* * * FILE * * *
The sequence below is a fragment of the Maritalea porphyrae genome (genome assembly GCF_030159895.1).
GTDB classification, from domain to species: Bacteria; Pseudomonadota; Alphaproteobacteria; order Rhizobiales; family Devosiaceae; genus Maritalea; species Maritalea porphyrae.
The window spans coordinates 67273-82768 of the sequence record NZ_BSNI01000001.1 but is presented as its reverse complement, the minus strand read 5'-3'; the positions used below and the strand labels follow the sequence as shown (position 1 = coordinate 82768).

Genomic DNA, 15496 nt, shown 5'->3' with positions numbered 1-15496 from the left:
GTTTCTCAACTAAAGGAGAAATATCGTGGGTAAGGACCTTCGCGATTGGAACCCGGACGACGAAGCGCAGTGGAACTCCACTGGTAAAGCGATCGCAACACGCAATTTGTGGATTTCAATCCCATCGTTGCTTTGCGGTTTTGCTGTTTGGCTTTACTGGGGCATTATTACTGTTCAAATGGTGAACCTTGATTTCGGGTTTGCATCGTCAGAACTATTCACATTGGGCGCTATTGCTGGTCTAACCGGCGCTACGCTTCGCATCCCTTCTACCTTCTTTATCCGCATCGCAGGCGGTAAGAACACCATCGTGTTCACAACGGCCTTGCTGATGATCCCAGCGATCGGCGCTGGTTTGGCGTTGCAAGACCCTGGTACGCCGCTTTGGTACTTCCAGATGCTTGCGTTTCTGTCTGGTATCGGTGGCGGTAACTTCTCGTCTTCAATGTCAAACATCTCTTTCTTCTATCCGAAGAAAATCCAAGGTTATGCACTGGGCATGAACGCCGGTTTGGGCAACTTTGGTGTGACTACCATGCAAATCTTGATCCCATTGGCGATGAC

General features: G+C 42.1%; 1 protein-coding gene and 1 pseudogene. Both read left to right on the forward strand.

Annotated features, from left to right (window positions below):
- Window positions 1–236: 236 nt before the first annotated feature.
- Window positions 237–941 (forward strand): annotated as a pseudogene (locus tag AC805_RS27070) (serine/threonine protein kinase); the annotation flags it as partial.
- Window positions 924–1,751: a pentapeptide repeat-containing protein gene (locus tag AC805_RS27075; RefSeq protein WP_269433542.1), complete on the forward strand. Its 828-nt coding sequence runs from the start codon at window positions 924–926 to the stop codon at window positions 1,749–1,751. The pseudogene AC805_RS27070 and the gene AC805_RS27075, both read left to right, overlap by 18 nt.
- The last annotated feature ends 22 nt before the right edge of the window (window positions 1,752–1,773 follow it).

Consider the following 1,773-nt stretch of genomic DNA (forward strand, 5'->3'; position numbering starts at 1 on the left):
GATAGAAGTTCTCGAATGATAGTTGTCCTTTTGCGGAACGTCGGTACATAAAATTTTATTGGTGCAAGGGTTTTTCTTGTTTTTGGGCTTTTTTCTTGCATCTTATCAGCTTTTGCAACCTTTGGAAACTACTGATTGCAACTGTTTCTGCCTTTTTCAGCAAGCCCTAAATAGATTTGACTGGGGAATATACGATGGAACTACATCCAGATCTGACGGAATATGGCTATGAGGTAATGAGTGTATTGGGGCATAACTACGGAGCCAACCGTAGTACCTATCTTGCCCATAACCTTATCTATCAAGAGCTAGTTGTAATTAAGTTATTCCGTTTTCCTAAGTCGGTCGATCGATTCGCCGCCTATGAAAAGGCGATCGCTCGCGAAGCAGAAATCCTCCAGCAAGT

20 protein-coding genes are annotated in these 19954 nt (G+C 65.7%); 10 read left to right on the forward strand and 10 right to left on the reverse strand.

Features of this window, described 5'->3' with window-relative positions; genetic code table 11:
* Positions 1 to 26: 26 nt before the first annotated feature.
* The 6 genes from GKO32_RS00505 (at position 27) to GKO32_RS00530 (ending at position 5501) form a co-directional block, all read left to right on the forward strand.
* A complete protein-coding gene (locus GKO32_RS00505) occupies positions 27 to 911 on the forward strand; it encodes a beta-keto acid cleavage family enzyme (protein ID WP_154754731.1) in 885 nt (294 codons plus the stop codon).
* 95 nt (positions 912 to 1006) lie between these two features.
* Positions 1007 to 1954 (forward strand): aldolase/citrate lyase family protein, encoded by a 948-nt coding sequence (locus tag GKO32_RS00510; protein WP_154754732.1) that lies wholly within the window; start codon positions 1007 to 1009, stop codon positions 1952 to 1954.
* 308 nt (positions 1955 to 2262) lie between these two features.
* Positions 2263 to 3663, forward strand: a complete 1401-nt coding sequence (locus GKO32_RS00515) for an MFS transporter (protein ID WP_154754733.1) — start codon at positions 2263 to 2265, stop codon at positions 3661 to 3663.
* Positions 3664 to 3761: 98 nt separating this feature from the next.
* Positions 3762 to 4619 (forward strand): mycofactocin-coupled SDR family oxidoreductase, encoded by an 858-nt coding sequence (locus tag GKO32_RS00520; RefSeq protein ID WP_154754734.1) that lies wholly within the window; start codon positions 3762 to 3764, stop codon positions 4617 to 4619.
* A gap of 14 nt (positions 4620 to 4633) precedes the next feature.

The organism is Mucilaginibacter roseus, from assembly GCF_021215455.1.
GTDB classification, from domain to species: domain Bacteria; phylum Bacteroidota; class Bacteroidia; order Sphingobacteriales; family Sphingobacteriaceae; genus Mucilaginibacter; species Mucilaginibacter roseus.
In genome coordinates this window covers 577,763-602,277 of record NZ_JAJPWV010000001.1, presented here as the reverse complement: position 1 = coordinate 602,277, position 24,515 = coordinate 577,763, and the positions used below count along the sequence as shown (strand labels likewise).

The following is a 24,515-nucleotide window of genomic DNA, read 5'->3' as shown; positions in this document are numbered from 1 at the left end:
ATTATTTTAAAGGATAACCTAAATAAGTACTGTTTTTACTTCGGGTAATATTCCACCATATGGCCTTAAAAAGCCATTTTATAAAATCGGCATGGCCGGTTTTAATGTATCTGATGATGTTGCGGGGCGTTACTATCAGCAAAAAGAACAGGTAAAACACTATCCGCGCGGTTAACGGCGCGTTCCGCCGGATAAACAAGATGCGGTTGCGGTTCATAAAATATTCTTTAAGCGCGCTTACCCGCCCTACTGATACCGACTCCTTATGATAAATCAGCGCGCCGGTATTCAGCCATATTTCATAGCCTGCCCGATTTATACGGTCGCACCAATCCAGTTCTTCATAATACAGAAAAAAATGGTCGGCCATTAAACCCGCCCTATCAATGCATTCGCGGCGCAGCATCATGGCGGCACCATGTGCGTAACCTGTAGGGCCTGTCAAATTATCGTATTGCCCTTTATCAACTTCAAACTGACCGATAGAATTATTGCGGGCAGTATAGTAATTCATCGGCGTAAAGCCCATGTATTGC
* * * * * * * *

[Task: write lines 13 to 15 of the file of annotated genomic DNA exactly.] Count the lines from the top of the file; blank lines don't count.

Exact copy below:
GATAGAAGTTCTCGAATGATAGTTGTCCTTTTGCGGAACGTCGGTACATAAAATTTTATTGGTGCAAGGGTTTTTCTTGTTTTTGGGCTTTTTTCTTGCATCTTATCAGCTTTTGCAACCTTTGGAAACTACTGATTGCAACTGTTTCTGCCTTTTTCAGCAAGCCCTAAATAGATTTGACTGGGGAATATACGATGGAACTACATCCAGATCTGACGGAATATGGCTATGAGGTAATGAGTGTATTGGGGCATAACTACGGAGCCAACCGTAGTACCTATCTTGCCCATAACCTTATCTATCAAGAGCTAGTTGTAATTAAGTTATTCCGTTTTCCTAAGTCGGTCGATCGATTCGCCGCCTATGAAAAGGCGATCGCTCGCGAAGCAGAAATCCTCCAGCAAGT

20 protein-coding genes are annotated in these 19954 nt (G+C 65.7%); 10 read left to right on the forward strand and 10 right to left on the reverse strand.

Features of this window, described 5'->3' with window-relative positions; genetic code table 11: